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Posted by ESPN.com's Tim Griffin
The morning after games are a little different for Texas A&M quarterback Jerrod Johnson these days.
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|Jerrod Johnson is completing 63 percent of his passes.|
It's not like he's complaining about the assortment of postgame bumps, bruises and scrapes that keep turning up. Johnson is just happy to be playing again on a regular basis.
"On Sundays, things are pretty slow and I'm pretty sore," Johnson said. "But I'm feeling all right. That's what we did was work hard all summer to deal with all of the grueling stuff we face. I think I've held up pretty well."
A&M coach Mike Sherman is relieved at that comment, which might be one of the biggest understatements in recent memory.
After taking over the starting job when Stephen McGee went down with a shoulder injury, the sophomore has pumped some life back into A&M's program. His recent passing binge has fueled the Aggies' modest two-game winning streak leading into their game Saturday against No. 4 Oklahoma.
"I knew he was a very talented player and bright," Sherman said. "But to think he would be as comfortable as he is, I can't say I thought that would happen. He still has a ways to get better at, but his comfort level has exceeded my expectations."
Johnson and McGee were involved in a tight battle for the starting job during fall camp. McGee eventually won out and started the Aggies first three games.
But Sherman found a way to get the 6-foot-5, 229-pound Johnson in the game, starting him at wide receiver to capitalize on his athleticism. Johnson still leads the Aggies with a 20.5 yard per reception average from earlier in the season.
And when McGee went down with a shoulder injury against Miami, Johnson directed the victory off the bench and also started the next game against Miami before returning to wide receiver against Army. But McGee re-injured his shoulder against the Black Knights and Johnson delivered a game-winning touchdown pass in relief.
He hasn't looked back from there, erupting on a record-breaking pace he credits to the growth of his teammates with him. Eight freshmen are listed on Texas A&M's offensive two-deep roster, including three who are listed as starters or co-starters.
"It's slowed down a little bit, but the biggest thing is the guys around me," Johnson said. "They've done a great job of learning the offense. I think the game has slowed down and I've gotten better, but it's a great job of the team coming together."
Johnson has already broken the school record for most passing yards with a 419-yard effort against Kansas State and has posted two of the top four passing games in history. He's only two touchdown passes from breaking the school record of 19 set by current Houston Texans coach Gary Kubiak in 1982 and tied by Dustin Long 20 years later.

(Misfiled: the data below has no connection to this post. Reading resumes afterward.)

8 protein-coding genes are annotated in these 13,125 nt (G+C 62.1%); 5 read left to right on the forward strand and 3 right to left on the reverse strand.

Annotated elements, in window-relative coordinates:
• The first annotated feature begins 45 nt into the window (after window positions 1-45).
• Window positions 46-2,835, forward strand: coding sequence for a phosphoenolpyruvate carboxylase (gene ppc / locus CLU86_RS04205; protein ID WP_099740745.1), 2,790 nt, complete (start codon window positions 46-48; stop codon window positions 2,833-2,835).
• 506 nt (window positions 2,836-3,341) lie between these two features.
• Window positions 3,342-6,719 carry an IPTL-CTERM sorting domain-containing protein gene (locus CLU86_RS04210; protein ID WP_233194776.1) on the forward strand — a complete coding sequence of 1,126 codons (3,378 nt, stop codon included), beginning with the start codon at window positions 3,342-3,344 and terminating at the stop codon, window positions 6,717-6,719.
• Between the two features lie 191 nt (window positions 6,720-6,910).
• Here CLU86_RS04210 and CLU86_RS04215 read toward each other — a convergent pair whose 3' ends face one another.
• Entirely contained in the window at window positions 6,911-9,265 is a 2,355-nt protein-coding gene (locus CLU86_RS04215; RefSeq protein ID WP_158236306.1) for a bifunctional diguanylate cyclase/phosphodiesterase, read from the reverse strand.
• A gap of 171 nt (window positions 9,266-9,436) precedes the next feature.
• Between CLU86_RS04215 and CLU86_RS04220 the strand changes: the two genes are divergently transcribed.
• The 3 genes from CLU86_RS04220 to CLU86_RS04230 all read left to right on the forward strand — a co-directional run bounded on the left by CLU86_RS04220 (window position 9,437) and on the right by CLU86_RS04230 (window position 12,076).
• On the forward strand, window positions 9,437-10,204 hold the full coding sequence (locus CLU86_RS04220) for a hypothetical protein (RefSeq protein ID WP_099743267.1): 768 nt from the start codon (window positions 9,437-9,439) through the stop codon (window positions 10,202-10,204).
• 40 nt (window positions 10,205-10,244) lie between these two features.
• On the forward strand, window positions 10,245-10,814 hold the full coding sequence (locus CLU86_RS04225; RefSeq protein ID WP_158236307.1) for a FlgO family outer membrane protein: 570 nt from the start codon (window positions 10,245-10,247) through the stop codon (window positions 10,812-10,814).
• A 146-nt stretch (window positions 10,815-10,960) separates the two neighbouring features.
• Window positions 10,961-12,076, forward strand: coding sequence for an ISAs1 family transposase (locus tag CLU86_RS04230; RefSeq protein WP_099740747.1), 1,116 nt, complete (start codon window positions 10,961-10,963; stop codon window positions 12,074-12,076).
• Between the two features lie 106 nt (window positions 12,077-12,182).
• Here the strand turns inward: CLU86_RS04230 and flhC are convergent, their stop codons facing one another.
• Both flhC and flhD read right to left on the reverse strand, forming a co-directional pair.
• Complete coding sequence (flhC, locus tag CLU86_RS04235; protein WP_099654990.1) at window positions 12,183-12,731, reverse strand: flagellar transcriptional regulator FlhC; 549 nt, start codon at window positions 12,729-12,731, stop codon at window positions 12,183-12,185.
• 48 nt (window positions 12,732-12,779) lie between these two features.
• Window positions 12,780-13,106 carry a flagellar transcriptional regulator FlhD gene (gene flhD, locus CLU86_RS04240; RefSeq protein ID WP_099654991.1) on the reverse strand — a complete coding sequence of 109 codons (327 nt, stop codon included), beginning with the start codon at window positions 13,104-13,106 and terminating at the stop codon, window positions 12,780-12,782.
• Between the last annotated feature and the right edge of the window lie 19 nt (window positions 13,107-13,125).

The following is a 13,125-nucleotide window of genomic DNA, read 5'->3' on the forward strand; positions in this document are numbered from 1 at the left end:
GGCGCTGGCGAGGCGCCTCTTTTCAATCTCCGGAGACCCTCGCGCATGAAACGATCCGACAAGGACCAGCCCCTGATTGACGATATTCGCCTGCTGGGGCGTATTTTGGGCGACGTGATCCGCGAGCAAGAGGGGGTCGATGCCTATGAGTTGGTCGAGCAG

Since reclaiming the starting job for good against Oklahoma State, Johnson has averaged 303 passing yards. He's only 824 yards from Reggie McNeal's single-season school record of 2,791 yards set in 2004.
In his last four games, Johnson has gone without an interception. His current span of 184 attempts dates to the second quarter of the Oklahoma State game on Oct. 4. The school record of 213 was set by McNeal from 2003-04.
That development has caught the attention of Oklahoma coach Bob Stoops.
"He's doing an excellent job and you see he's getting more comfortable in every game," Stoops said. "Jerrod is doing a good job of taking care of the football. He's got the ability to run, but he's also a good thrower who's making a lot of good decisions. It's been impressive watching him."
And he's showed good instincts after bouncing back from early struggles. After directing an offense that only produced three points in the first half last week against Colorado, Johnson rebounded to throw three touchdown passes in the third quarter to spark the Aggies' 24-17 comeback victory.
His growth has energized the Aggie fans who realize that two more years with Johnson as starter will be something to follow after the stodgy option-based attack favored by Dennis Franchione in the past.
The plans were in place for the change with Sherman's arrival. But it's hard to believe it could have worked out any better for the new coach or his quarterback.
"I'm not going to [take credit]," Johnson said. "I really think I'm a product of my environment, the coach and players around me and the things I've been taught."
Even if it means he's reaching for the remote control on Sunday afternoon with some aches and pains to go with his early success.